Peter L. McGuire, Staff Writer
PARIS— In a small office on the second floor of the Community Concepts building in Market Square, a two-person operation is trying to change the direction of economic development in Oxford County.
Western Maine Economic Development Council Director Glen Holmes looks over financial data in his South Paris office.
In the past year and a half, the Western Maine Economic Development Council, and its director, Glen Holmes, have gone into overdrive and are establishing a track record of success in a region that has struggled economically.
According to Holmes, WMEDC’s goal is twofold: To organize programming that helps businesses, communities and individuals prosper; and to provide technical and financial support to entrepreneurs looking to start an enterprise.
Although Holmes, a former Buckfield town manager, took over as director in 2012, WMEDC was established by Community Concepts Inc. five years ago.
In 2011, county commissioners agreed to provide between $110,000 and $112,000 annually to fund the organization effort for an initial three years.
“What they were looking for was economic development countywide,” Holmes says.
In its 2014 request for $112,000 from the county, WMEDC points to its 2013 work, highlighting the assistance it gave to the Envision Rumford project, its involvement in last month’s Crossroads International Celtic Festival, and the work it has done to encourage passenger rail through the county.
Rumford Town Manager Carlo Puiia said Holmes and Mia Purcell, a program manager at WMEDC, have been “instrumental” in helping Envision Rumford join the Maine Downtown Network, a crucial step in reinvigorating the downtown.
As a countywide organization, WMEDC can provide the services that are impossible for Rumford and other towns to fund independently, Puiia noted.
“It’s been a godsend, really,” he said.
WMEDC has provided technical assistance and advice on large-scale projects such as the Oxford Casino project and helped smaller businesses get loans through the Community Concepts Finance Corp., the funding request shows.
The corporation, a Community Development Financial Institution certified by the U.S. Treasury Department, provides loans through a number of sources to prospective businesses that need some help to get off the ground, Holmes said.
“If you want to open a business and I ask you what you need, odds are the first thing on your mind isn’t going to be customer service training or search engine optimization,” Holmes said.
“You need those things, but it’s not the top thing; that’s money and advice.”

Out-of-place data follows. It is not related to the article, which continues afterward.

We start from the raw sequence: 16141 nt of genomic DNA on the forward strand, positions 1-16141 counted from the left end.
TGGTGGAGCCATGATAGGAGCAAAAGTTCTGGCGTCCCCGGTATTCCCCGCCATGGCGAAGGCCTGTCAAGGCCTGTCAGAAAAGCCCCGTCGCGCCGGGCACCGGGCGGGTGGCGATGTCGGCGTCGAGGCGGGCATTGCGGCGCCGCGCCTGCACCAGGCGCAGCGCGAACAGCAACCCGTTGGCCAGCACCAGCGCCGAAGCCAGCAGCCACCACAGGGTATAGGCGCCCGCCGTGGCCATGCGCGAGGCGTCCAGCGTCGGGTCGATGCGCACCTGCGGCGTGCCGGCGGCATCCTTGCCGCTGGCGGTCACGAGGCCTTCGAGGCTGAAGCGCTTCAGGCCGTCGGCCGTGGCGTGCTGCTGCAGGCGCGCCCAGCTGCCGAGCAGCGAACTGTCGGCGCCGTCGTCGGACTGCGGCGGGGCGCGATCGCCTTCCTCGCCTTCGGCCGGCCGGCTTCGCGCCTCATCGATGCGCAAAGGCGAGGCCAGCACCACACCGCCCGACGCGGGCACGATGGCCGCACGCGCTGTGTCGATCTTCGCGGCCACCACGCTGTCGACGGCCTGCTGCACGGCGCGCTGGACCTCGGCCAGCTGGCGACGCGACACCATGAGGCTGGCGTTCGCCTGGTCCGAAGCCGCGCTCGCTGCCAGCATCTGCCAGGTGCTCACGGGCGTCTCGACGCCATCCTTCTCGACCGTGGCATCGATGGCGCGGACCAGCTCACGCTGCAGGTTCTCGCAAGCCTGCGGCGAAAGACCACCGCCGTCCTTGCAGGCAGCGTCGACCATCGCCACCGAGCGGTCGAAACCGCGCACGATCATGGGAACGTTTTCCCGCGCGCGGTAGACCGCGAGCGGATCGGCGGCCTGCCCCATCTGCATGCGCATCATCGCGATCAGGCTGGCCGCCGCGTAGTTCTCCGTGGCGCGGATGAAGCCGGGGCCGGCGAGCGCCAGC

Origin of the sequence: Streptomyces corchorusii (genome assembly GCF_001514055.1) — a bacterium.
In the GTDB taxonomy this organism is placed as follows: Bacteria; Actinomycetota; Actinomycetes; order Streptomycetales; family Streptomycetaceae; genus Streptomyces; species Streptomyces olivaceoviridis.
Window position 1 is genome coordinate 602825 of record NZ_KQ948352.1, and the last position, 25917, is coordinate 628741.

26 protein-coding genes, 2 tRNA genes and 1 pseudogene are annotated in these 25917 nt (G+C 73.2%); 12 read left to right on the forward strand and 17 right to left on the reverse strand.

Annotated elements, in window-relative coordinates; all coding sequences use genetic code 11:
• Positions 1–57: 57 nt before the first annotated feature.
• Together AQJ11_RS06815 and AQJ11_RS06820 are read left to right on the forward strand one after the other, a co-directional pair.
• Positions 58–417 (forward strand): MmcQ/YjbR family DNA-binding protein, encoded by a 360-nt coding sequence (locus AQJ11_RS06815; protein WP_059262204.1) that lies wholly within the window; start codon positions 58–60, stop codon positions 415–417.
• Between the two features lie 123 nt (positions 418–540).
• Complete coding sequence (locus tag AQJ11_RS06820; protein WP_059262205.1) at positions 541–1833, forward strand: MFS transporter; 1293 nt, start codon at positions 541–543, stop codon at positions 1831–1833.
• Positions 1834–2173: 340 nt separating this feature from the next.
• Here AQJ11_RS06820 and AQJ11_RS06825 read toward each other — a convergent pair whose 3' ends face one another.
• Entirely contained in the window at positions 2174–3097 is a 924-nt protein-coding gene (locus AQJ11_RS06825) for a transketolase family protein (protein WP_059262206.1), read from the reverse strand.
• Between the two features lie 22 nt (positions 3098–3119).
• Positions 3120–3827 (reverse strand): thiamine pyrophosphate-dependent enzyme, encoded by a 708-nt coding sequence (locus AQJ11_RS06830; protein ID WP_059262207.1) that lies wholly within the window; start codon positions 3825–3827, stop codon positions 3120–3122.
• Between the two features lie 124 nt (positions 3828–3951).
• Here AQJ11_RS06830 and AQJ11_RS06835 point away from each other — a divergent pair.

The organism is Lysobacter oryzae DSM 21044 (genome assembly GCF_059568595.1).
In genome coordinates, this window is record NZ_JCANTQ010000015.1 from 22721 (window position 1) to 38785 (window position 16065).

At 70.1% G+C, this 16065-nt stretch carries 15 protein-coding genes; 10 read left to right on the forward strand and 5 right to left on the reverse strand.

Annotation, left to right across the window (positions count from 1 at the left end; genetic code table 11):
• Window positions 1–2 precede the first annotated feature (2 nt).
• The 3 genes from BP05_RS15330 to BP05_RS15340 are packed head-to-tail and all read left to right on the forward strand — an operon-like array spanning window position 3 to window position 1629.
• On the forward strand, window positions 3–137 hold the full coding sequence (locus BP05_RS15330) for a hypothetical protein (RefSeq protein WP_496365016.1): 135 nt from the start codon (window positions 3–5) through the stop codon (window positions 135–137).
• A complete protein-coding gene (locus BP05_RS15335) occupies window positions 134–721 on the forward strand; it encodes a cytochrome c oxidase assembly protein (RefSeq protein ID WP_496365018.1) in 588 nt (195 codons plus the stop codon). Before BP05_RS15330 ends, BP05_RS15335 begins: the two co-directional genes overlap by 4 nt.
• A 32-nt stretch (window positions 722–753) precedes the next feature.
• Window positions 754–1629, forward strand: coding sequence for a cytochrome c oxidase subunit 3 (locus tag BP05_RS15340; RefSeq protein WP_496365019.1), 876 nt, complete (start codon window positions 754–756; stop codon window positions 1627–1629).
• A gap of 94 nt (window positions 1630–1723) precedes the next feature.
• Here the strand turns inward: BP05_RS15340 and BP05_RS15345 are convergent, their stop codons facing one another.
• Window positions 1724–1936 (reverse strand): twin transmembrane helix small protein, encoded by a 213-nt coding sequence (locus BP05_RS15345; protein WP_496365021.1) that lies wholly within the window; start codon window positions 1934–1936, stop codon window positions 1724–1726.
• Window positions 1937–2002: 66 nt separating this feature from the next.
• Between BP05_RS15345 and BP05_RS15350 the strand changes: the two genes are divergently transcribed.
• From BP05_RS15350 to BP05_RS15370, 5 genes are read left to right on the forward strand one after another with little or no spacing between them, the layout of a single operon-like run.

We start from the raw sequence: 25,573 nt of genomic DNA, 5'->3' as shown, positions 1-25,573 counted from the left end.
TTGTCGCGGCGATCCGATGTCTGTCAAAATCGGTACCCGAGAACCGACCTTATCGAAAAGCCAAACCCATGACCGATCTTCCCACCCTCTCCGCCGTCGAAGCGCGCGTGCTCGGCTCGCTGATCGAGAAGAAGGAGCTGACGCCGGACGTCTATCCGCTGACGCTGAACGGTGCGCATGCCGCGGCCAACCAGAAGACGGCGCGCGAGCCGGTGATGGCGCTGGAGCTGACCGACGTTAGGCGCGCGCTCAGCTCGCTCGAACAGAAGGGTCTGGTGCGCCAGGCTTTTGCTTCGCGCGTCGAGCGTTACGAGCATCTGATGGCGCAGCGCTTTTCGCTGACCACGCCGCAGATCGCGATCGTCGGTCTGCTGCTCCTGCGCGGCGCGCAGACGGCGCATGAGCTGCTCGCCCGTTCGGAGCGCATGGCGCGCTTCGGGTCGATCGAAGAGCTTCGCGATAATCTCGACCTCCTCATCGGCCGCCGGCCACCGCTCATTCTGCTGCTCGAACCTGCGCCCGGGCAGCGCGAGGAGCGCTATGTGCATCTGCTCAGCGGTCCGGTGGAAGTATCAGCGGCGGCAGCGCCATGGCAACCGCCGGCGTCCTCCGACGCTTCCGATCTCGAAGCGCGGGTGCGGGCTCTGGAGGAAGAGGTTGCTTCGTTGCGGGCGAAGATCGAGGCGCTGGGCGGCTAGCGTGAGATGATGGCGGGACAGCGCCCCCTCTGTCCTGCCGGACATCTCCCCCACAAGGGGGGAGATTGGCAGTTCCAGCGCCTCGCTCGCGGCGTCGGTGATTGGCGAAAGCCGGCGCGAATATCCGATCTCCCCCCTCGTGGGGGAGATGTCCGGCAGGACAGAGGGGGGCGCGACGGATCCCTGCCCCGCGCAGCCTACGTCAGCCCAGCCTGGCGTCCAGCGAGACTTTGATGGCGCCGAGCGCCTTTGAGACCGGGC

According to its funding request, Holmes, from his position on the Community Concepts Finance Corp. board, has referred seven businesses for loans, four of which were approved, for a total of $435,000 in capital and 22 jobs.
In many cases, however, access to money isn’t as important as sitting down with a prospective entrepreneur and answering their questions, walking them through problems they might encounter setting up a new business, Holmes said.
From the perspective of county commission Chairman David Duguay, the county has made a good investment in WMEDC.
“Glenn has the know-how and the contacts for people who want to start up a business or own a business and are having problems,” Duguay said.
Duguay said he is pleased with the progress made by the organization and with the quarterly updates Holmes provides to the commissioners.
Despite its success, WMEDC’s work hasn’t been without its challenges, Holmes said.
A project designed to entice businesses to open in downtown Norwayby offering free rent for the summer didn’t succeed in attracting any takers, for example.
In another case, the loan offered by Community Concepts Finance Corp. to Mills Market in Andover came too late to help fund its recent opening and the conditions attached were too unattractive to make it worthwhile, owner Trisha Cox said.
Still, Holmes plans to grow WMEDC’s role in the county by starting a micro-lending program in 2014 and continuing to link businesses with Community Concepts Finance Corp.’s growing loan program.
In addition, WMEDC is working on the second part of a three-year project to identify needs in Oxford County’s “cluster industries,” forestry products, precision machining and tourism.
Above all, Holmes would like to grow WMEDC’s profile in the broader community and make more people aware of what it can offer.
“I believe that if you even just have an idea of a business you want to start, we are the place you should call first,” Holmes said. “We can help you find those other state, local or federal organizations; we can be that lead to help you out.”